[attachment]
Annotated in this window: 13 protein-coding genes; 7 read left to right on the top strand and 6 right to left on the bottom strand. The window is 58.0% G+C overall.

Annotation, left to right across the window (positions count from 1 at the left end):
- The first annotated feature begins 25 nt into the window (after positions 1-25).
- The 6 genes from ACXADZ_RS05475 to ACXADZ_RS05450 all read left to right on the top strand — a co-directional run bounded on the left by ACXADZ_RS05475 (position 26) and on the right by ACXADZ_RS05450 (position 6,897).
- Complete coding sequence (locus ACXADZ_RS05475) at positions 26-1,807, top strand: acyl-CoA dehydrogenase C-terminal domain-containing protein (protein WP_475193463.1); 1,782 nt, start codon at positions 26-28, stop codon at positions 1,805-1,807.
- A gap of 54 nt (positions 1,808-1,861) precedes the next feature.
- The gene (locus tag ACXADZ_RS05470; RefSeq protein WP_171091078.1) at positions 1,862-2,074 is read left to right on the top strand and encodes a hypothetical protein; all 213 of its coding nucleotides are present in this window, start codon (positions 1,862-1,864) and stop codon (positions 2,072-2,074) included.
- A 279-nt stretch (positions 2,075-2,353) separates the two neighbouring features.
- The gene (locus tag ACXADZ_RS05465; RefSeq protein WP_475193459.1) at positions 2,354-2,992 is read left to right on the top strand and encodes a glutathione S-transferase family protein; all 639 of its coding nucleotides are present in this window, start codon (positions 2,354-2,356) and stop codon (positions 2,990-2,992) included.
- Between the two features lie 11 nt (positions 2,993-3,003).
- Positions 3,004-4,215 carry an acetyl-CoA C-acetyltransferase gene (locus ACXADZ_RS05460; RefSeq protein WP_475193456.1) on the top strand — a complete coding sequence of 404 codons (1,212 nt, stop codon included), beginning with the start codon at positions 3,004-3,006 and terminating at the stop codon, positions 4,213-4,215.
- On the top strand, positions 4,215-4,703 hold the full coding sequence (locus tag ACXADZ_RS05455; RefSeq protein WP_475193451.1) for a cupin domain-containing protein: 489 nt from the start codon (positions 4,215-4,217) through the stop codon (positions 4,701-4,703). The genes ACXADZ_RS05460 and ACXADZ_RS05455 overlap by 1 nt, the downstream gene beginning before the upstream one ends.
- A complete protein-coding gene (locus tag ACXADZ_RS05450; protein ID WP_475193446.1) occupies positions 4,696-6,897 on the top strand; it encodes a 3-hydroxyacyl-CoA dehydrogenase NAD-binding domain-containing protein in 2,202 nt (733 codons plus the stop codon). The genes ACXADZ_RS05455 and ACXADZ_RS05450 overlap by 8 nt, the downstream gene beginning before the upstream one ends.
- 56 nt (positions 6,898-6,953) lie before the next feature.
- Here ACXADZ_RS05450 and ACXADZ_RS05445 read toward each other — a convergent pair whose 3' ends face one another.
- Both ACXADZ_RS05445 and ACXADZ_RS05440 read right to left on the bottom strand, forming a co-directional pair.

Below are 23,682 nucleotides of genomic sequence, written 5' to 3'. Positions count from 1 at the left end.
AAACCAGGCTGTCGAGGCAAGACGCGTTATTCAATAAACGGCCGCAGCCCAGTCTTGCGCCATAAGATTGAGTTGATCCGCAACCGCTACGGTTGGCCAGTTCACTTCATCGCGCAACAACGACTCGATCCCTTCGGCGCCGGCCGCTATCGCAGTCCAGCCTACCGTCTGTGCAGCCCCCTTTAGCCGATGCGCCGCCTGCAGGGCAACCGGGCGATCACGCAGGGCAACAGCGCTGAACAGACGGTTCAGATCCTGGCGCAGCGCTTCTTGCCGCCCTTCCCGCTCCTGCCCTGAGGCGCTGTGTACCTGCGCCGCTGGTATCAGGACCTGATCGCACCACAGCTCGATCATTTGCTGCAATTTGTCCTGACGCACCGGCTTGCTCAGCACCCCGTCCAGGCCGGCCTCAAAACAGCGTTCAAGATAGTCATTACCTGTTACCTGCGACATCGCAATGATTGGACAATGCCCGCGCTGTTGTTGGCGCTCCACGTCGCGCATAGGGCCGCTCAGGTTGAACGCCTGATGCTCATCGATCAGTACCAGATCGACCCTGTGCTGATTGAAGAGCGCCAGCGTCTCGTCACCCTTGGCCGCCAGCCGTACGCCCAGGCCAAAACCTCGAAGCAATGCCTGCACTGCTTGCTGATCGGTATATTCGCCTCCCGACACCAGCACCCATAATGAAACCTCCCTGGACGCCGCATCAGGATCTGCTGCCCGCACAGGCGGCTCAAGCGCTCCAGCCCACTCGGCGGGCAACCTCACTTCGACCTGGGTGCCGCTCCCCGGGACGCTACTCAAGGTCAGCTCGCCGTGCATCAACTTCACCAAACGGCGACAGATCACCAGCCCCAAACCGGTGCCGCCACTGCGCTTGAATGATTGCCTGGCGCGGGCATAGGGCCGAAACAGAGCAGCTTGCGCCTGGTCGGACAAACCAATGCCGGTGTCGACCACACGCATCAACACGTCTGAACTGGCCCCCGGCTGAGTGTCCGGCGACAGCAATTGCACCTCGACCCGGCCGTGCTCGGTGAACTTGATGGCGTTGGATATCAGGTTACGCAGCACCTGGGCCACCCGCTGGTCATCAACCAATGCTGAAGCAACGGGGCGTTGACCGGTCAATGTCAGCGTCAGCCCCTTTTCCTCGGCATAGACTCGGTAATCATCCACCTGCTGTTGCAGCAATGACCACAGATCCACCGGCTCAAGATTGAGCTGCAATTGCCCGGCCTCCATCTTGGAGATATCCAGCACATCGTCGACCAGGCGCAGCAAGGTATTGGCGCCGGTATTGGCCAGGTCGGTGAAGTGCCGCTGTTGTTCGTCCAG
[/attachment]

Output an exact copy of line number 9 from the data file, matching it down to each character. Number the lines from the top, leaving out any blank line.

- The gene (locus tag ACXADZ_RS05465; RefSeq protein WP_475193459.1) at positions 2,354-2,992 is read left to right on the top strand and encodes a glutathione S-transferase family protein; all 639 of its coding nucleotides are present in this window, start codon (positions 2,354-2,356) and stop codon (positions 2,990-2,992) included.